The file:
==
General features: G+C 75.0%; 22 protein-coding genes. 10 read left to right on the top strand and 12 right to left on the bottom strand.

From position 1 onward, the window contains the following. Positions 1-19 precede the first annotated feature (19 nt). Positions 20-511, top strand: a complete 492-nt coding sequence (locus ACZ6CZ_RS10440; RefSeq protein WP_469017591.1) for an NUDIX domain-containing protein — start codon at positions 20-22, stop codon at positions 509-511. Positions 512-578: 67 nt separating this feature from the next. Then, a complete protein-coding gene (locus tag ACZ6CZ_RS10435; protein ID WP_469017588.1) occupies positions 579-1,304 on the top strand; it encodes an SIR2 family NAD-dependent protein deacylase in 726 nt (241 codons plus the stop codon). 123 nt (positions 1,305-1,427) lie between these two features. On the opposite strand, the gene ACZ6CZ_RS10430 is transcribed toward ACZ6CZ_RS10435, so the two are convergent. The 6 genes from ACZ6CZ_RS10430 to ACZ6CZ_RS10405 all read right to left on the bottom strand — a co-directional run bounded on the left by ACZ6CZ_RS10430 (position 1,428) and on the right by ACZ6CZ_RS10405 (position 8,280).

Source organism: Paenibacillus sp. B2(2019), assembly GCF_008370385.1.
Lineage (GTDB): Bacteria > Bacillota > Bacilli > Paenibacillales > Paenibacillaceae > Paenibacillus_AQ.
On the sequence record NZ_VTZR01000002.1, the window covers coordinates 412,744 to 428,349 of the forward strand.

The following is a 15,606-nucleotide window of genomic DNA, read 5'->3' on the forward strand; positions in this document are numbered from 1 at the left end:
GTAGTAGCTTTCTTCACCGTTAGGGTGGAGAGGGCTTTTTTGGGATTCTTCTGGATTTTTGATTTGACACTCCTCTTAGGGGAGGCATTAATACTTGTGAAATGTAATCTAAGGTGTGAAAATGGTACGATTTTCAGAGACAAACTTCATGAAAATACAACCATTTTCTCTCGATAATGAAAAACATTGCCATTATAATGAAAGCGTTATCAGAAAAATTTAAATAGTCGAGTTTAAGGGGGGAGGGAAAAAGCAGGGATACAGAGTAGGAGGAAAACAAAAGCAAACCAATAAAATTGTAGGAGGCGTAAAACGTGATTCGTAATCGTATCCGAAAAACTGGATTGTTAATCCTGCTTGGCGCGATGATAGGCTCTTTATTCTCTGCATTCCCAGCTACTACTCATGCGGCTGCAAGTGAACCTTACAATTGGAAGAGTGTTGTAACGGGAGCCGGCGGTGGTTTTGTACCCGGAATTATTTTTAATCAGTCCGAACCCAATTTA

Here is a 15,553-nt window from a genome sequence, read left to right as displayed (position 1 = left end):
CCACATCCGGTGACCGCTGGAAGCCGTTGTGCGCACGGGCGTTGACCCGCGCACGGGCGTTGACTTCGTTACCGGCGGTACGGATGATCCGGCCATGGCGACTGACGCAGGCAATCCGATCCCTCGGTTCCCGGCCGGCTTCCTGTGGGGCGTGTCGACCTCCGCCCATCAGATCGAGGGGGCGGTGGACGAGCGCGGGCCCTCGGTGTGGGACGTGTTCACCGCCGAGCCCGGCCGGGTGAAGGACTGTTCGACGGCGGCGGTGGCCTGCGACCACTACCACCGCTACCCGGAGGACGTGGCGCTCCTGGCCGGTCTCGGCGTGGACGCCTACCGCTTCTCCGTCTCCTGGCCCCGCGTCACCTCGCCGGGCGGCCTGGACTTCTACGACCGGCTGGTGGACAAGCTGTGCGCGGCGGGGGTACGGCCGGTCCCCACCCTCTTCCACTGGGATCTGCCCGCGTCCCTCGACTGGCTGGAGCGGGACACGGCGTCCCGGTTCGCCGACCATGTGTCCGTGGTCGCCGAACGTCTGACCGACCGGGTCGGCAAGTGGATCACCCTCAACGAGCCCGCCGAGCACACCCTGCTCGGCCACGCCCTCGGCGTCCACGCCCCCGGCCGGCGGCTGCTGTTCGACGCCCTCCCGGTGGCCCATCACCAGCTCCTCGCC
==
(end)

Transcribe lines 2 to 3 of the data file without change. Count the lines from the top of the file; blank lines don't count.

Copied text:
From position 1 onward, the window contains the following. Positions 1-19 precede the first annotated feature (19 nt). Positions 20-511, top strand: a complete 492-nt coding sequence (locus ACZ6CZ_RS10440; RefSeq protein WP_469017591.1) for an NUDIX domain-containing protein — start codon at positions 20-22, stop codon at positions 509-511. Positions 512-578: 67 nt separating this feature from the next. Then, a complete protein-coding gene (locus tag ACZ6CZ_RS10435; protein ID WP_469017588.1) occupies positions 579-1,304 on the top strand; it encodes an SIR2 family NAD-dependent protein deacylase in 726 nt (241 codons plus the stop codon). 123 nt (positions 1,305-1,427) lie between these two features. On the opposite strand, the gene ACZ6CZ_RS10430 is transcribed toward ACZ6CZ_RS10435, so the two are convergent. The 6 genes from ACZ6CZ_RS10430 to ACZ6CZ_RS10405 all read right to left on the bottom strand — a co-directional run bounded on the left by ACZ6CZ_RS10430 (position 1,428) and on the right by ACZ6CZ_RS10405 (position 8,280).

Source organism: Paenibacillus sp. B2(2019), assembly GCF_008370385.1.